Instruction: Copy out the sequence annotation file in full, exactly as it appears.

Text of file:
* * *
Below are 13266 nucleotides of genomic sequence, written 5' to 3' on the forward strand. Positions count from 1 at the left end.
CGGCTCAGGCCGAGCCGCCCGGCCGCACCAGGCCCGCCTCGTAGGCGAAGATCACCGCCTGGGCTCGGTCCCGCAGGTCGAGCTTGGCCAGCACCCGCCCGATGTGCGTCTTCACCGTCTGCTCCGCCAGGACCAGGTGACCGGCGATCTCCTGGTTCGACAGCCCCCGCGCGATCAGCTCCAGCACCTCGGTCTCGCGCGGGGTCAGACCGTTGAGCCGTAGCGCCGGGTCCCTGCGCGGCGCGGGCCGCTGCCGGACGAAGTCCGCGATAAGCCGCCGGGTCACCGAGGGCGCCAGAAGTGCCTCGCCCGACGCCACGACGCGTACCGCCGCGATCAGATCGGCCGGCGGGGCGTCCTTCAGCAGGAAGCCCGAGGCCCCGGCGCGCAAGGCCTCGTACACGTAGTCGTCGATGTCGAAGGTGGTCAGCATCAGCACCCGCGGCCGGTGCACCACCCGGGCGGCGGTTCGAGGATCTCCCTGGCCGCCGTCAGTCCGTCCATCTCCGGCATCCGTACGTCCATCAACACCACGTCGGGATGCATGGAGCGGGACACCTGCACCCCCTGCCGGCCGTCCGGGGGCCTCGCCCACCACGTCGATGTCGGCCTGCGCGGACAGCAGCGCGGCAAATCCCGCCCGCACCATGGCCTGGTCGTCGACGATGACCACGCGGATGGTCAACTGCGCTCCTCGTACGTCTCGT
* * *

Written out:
Below are 13266 nucleotides of genomic sequence, written 5' to 3' on the forward strand. Positions count from 1 at the left end.
CGGCTCAGGCCGAGCCGCCCGGCCGCACCAGGCCCGCCTCGTAGGCGAAGATCACCGCCTGGGCTCGGTCCCGCAGGTCGAGCTTGGCCAGCACCCGCCCGATGTGCGTCTTCACCGTCTGCTCCGCCAGGACCAGGTGACCGGCGATCTCCTGGTTCGACAGCCCCCGCGCGATCAGCTCCAGCACCTCGGTCTCGCGCGGGGTCAGACCGTTGAGCCGTAGCGCCGGGTCCCTGCGCGGCGCGGGCCGCTGCCGGACGAAGTCCGCGATAAGCCGCCGGGTCACCGAGGGCGCCAGAAGTGCCTCGCCCGACGCCACGACGCGTACCGCCGCGATCAGATCGGCCGGCGGGGCGTCCTTCAGCAGGAAGCCCGAGGCCCCGGCGCGCAAGGCCTCGTACACGTAGTCGTCGATGTCGAAGGTGGTCAGCATCAGCACCCGCGGCCGGTGCACCACCCGGGCGGCGGTTCGAGGATCTCCCTGGCCGCCGTCAGTCCGTCCATCTCCGGCATCCGTACGTCCATCAACACCACGTCGGGATGCATGGAGCGGGACACCTGCACCCCCTGCCGGCCGTCCGGGGGCCTCGCCCACCACGTCGATGTCGGCCTGCGCGGACAGCAGCGCGGCAAATCCCGCCCGCACCATGGCCTGGTCGTCGACGATGACCACGCGGATGGTCAACTGCGCTCCTCGTACGTCTCGT